Updated on July 15, 2021
Did you know, Minnesota has the 4th greatest number of lane miles in the U.S.? Following closely behind Illinois, the North Star State is home to total of 290,618 miles of road! With a lot of winding roads of prairies and river valleys to travel, Minnesota has 3.3 million licensed drivers. Among the 3.3 million drivers, but only 1.8 million registered vehicles. Makes you wonder how the other 1.5 million drivers make it around state! If you’re interested in exploring the North Star State, keep reading to learn about driver’s license requirements.
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Minnesota Driver’s License Renewal Guide
How to Renew a Minnesota Driver’s License
What do I need and how do I renew my Minnesota driver’s license? Good questions.
Renewing your driver’s license in Minnesota is a relatively easy process, but there are some things you should know first.
Minnesota license renewal requires certain fees, documentation and forms, and you won’t be able to renew your license without them.
Keep in mind that the requirements are different for each type of license, so the process for getting a commercial driver’s license is far different than obtaining a Class D Minnesota driver’s license.
What Do I Need to Renew My Driver’s License?
In Minnesota, you can only renew your driver’s license in person at the Minnesota Driver and Vehicle Services (DVS) department.
This is different from some other states where you can renew online or by mail. To check the status of your license, use the MN DVS Driver License Status Check tool.
You can also print forms and read about documentation requirements on the Minnesota DVS website.
Renewing an Expired Driver’s License
Your driver’s license will expire every 4 years in Minnesota. Unlike some other states, your license will expire on your birthday rather than the date of your application.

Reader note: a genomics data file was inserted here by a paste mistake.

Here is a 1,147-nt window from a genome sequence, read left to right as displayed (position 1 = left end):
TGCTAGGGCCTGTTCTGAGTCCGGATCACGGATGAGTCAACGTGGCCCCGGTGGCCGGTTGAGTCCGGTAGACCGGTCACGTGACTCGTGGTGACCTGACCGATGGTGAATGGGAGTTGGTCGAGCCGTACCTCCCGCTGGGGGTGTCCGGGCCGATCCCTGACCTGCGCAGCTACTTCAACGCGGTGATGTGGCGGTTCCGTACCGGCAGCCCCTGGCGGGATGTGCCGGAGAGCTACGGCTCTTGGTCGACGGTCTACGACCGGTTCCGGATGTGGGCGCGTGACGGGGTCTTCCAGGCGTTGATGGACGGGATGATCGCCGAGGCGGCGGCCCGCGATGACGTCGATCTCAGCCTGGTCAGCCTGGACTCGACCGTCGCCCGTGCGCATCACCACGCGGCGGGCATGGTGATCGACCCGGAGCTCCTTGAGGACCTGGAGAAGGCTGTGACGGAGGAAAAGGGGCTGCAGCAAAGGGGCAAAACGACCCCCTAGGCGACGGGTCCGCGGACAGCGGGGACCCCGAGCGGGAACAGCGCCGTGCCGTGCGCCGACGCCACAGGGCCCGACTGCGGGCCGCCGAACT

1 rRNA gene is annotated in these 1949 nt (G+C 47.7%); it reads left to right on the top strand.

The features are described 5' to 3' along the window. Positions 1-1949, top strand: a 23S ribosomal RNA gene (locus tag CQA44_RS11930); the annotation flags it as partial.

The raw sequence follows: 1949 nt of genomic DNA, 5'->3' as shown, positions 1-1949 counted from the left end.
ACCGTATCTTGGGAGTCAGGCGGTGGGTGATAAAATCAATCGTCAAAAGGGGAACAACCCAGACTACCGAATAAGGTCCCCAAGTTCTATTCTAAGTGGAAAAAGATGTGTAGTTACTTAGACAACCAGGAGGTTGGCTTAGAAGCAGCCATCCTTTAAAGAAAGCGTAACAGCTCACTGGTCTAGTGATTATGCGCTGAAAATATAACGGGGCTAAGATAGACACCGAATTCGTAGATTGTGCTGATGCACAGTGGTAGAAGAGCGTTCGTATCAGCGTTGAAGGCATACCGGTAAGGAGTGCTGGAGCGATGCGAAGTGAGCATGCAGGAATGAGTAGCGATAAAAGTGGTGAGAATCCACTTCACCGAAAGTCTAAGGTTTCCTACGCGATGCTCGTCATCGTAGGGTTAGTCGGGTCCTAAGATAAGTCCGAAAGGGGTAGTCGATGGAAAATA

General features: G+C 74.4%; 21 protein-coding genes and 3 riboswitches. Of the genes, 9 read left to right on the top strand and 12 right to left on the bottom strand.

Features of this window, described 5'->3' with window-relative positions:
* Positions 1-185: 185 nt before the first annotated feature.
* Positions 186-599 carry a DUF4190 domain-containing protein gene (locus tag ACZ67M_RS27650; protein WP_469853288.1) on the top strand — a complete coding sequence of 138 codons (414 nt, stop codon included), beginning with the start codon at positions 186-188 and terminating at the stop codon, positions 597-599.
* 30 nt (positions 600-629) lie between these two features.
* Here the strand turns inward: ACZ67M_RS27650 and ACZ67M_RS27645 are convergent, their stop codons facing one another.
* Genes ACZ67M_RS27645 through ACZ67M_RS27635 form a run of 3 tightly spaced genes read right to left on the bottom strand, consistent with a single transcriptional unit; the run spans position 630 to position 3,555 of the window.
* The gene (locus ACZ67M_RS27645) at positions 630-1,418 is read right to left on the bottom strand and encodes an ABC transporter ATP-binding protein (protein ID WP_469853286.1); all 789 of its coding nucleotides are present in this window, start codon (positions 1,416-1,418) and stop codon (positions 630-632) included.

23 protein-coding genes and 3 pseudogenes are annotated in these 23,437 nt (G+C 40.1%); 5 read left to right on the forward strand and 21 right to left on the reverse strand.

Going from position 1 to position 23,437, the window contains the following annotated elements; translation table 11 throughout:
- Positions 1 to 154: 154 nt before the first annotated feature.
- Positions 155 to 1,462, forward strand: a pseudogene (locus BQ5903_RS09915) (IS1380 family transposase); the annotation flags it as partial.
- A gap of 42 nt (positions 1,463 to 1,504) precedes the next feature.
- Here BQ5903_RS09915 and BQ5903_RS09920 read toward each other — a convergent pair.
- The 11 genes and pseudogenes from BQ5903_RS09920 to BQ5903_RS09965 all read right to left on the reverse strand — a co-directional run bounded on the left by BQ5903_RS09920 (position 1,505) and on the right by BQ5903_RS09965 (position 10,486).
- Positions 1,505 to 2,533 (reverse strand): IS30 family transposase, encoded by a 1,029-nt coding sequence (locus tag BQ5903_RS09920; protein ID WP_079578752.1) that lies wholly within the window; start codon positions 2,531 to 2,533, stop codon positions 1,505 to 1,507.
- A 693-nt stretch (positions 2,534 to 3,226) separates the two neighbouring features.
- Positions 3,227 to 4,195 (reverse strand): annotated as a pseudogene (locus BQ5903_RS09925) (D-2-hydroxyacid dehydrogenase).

If you have a provisional license, it will only last for 2 years and will expire on the date of your application instead of your birthday. The Minnesota DVS will notify you by mail when the expiration date for your license is drawing near.
Taking care of your Minnesota driver’s license renewal before your license expires is vital.
If you wait for your license to expire before making a visit to the DVS, you’ll have to fulfill additional requirements to renew your license.
Required License Renewal Forms and Documents
You can’t actually print the Minnesota Class D license application from the DVS website, so you’ll have to grab an application and fill it out while you’re at the DVS office.
The application is a single page that asks for basic information required for your driver’s license.
Along with this application, you may be required to bring certain documentation. At the very least, you’ll have to bring a Minnesota driver’s license that’s been expired for less than 5 years.
If you’re changing the name on your license, you’ll have to bring a certified marriage certificate, a certified divorce decree, or another certified court document which confirms the name change.
Required Driver’s License Renewal Fees
To obtain or renew a Class D Minnesota driver’s license, you’ll have to pay a fee of $25.25. This fee is the same whether you’re over or under 21.
If you want to get a duplicate driver’s license in case you lose yours, it will cost you $14.75. These fees may only be paid via cash or check.
License Renewal with Special Conditions
The process of how to renew a Minnesota driver’s license is simple if you’re just looking to renew your license, but the process changes a bit if your license is expired, suspended or revoked, or lost or stolen.
If this is the case for you, keep reading to learn how to renew your license in your situation.
Renewing an Expired Driver’s License
An expired driver’s license may require extra fees and/or an additional written or driving test.
You may want to bring some extra cash if your license is expired.
Replacing a Lost Driver’s License
If your license has been suspended, you’ll have to pay all fines and a reinstatement fee. This fee will be $20 or $30 for most suspensions, or $680 for alcohol, drug, or other crime-related suspensions.
When your license is lost or stolen, you must bring two proof of identification documents with you.
These include a birth certificate, U.S. passport, tribal identification card, or adoption certificate.
Secondary documents like social security cards must be presented in addition to the previously listed documents.